Monika Fabian

Both candidates for the VP clubs and services position are well-qualified and demonstrate the necessary requirements for the position. Ultimately, however, we have more confidence in Monika Fabian, and endorse her for the role.

Fabian spent the past year as SSMU interest groups coordinator, a position that has traditionally, though not always, been a useful stepping-stone to VP clubs and services. While being IGC does not necessarily mean a candidate will make a capable VP, Fabian has demonstrated good time-management skills and strong commitment to the job. She has worked intimately with many clubs and services at McGill and is well aware of the diversity of their respective needs. She has a broad sense of what comprises the often disparate elements of the McGill community, and has worked extremely hard to promote a sense of school spirit that can be embraced by all. A Fabian vice-presidency would steer the clubs and services portfolio in a less politicized and more unifying direction, an approach the Tribune believes appeals to a broader base of students and would therefore be more successful.

Fabian’s most interesting proposal is to mandate that all SSMU groups reapply for club status every year, in order to avoid inactive groups sapping financial resources. While the motivation behind this idea is sound, we are concerned that if implemented, it will cause unncessary bureaucratic confusion for new club executives. Fabian also wants to run a club executive training session every year to strengthen ties between clubs and SSMU. This would be a significant step towards eliminating the inevitable challenges of turnover and institutional memory faced by almost all club executives. We look forward to seeing this proposal in action.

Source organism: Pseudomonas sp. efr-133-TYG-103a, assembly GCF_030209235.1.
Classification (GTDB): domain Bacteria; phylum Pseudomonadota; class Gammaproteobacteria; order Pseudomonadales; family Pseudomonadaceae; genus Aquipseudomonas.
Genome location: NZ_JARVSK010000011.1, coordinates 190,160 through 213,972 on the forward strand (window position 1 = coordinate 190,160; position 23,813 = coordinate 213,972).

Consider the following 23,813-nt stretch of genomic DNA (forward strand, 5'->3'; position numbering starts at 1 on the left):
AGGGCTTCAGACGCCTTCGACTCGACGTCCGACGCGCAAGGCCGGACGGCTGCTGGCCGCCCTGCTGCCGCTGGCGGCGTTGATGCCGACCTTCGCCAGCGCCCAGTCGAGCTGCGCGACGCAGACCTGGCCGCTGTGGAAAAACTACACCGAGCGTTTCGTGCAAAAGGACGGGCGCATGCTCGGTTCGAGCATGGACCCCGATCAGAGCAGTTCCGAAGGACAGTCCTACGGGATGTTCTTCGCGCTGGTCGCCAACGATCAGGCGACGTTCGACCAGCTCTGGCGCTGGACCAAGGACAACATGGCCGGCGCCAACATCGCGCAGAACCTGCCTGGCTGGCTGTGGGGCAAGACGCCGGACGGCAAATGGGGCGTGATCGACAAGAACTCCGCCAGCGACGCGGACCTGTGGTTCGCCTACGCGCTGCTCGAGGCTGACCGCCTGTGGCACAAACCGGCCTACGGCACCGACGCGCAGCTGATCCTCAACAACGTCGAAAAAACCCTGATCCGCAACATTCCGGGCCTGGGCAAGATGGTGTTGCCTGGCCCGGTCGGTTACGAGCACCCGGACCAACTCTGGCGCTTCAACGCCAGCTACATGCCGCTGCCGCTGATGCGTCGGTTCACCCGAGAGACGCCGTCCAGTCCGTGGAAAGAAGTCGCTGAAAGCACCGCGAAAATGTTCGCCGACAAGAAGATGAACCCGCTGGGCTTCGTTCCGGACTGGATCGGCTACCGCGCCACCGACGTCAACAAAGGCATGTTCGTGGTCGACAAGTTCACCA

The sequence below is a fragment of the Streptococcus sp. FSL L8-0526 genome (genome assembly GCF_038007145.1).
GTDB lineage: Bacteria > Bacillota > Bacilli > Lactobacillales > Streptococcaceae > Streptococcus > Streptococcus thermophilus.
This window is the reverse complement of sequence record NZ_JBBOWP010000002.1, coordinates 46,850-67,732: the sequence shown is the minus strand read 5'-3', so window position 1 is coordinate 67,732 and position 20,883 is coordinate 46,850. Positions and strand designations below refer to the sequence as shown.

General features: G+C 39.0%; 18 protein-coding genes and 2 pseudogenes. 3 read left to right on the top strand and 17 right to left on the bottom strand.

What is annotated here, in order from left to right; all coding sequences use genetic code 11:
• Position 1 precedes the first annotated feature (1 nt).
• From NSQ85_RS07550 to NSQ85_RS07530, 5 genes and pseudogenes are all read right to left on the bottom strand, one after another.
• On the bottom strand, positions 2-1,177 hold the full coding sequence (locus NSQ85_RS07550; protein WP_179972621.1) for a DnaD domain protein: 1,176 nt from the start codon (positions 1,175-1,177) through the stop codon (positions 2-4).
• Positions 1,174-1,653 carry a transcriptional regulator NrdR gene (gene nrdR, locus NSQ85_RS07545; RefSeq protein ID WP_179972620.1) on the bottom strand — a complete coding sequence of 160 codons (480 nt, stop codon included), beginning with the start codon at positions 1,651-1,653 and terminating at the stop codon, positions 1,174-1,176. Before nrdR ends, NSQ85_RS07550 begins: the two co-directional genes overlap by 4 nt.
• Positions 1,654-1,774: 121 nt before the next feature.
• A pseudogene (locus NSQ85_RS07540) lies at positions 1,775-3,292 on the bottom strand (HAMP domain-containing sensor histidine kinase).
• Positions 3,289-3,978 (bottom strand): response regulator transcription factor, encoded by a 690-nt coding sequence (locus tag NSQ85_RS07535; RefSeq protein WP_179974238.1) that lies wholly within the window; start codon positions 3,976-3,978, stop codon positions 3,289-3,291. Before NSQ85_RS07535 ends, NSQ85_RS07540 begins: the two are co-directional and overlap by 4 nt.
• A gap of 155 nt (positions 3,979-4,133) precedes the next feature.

Carol Fraser, who is involved with Midnight Kitchen, believes her direct experience with a SSMU service will allow her to bring a unique perspective to the portfolio. She also hopes to import some of Midnight Kitchen’s collectivist principles to the SSMU executive, which, she admits, already operates largely non-hierarchically.

We find Fraser’s direct club experience appealing, however, she is less qualified for this specific position. She lacks a familiarity with many aspects of campus life that characterize Fabian’s campaign. Fraser admitedlly has more experience with political groups at McGill, but Fabian has more diverse experience. In addition, since the VP clubs and services often has to deal with divisive political issues, for example the Choose Life saga, it is important that they remain objective in their interactions with these clubs. We are confident that if such an issue arises, Fabian will strike a fair and unbiased position.

Fraser emphasizes correctly that it is important for the VP clubs and services to be approachable and not abrasive. We were disappointed at Fabian’s slightly condescending tone to her opponent in their debate, and hope she will be more accessible to club executives.

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